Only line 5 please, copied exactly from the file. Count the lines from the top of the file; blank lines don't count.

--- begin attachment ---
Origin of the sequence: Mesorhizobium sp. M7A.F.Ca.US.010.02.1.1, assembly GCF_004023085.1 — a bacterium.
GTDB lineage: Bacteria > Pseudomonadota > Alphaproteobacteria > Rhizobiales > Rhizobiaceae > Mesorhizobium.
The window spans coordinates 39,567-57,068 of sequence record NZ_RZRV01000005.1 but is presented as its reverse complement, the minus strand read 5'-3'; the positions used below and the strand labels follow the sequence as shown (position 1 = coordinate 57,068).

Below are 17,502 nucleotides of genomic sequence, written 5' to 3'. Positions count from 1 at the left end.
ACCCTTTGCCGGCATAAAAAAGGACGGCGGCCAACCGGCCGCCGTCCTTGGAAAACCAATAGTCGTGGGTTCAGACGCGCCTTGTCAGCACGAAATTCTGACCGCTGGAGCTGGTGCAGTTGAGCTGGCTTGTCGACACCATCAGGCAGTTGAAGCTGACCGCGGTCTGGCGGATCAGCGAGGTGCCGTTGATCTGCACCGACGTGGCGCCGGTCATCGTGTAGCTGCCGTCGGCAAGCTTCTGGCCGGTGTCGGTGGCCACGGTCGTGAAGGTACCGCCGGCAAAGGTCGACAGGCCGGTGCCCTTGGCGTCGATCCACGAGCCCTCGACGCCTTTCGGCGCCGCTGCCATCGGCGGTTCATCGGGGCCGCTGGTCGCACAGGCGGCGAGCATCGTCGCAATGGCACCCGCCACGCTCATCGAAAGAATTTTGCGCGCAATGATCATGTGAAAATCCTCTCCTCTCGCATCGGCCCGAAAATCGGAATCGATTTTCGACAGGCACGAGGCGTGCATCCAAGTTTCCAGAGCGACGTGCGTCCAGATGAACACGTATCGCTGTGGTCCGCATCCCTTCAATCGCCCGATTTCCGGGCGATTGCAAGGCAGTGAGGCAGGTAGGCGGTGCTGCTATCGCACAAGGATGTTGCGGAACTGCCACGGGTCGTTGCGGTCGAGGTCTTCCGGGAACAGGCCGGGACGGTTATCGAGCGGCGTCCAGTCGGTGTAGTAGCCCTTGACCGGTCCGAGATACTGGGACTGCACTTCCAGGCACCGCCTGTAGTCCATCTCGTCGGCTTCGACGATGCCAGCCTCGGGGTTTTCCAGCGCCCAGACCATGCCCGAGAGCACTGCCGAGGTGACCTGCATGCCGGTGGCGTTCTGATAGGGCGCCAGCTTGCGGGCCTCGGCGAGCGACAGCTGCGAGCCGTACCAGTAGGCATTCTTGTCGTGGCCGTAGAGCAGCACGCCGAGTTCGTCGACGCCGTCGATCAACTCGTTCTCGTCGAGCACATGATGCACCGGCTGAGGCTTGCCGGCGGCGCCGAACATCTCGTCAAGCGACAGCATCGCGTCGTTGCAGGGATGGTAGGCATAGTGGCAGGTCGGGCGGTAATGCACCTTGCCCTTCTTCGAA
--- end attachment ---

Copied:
ACCCTTTGCCGGCATAAAAAAGGACGGCGGCCAACCGGCCGCCGTCCTTGGAAAACCAATAGTCGTGGGTTCAGACGCGCCTTGTCAGCACGAAATTCTGACCGCTGGAGCTGGTGCAGTTGAGCTGGCTTGTCGACACCATCAGGCAGTTGAAGCTGACCGCGGTCTGGCGGATCAGCGAGGTGCCGTTGATCTGCACCGACGTGGCGCCGGTCATCGTGTAGCTGCCGTCGGCAAGCTTCTGGCCGGTGTCGGTGGCCACGGTCGTGAAGGTACCGCCGGCAAAGGTCGACAGGCCGGTGCCCTTGGCGTCGATCCACGAGCCCTCGACGCCTTTCGGCGCCGCTGCCATCGGCGGTTCATCGGGGCCGCTGGTCGCACAGGCGGCGAGCATCGTCGCAATGGCACCCGCCACGCTCATCGAAAGAATTTTGCGCGCAATGATCATGTGAAAATCCTCTCCTCTCGCATCGGCCCGAAAATCGGAATCGATTTTCGACAGGCACGAGGCGTGCATCCAAGTTTCCAGAGCGACGTGCGTCCAGATGAACACGTATCGCTGTGGTCCGCATCCCTTCAATCGCCCGATTTCCGGGCGATTGCAAGGCAGTGAGGCAGGTAGGCGGTGCTGCTATCGCACAAGGATGTTGCGGAACTGCCACGGGTCGTTGCGGTCGAGGTCTTCCGGGAACAGGCCGGGACGGTTATCGAGCGGCGTCCAGTCGGTGTAGTAGCCCTTGACCGGTCCGAGATACTGGGACTGCACTTCCAGGCACCGCCTGTAGTCCATCTCGTCGGCTTCGACGATGCCAGCCTCGGGGTTTTCCAGCGCCCAGACCATGCCCGAGAGCACTGCCGAGGTGACCTGCATGCCGGTGGCGTTCTGATAGGGCGCCAGCTTGCGGGCCTCGGCGAGCGACAGCTGCGAGCCGTACCAGTAGGCATTCTTGTCGTGGCCGTAGAGCAGCACGCCGAGTTCGTCGACGCCGTCGATCAACTCGTTCTCGTCGAGCACATGATGCACCGGCTGAGGCTTGCCGGCGGCGCCGAACATCTCGTCAAGCGACAGCATCGCGTCGTTGCAGGGATGGTAGGCATAGTGGCAGGTCGGGCGGTAATGCACCTTGCCCTTCTTCGAA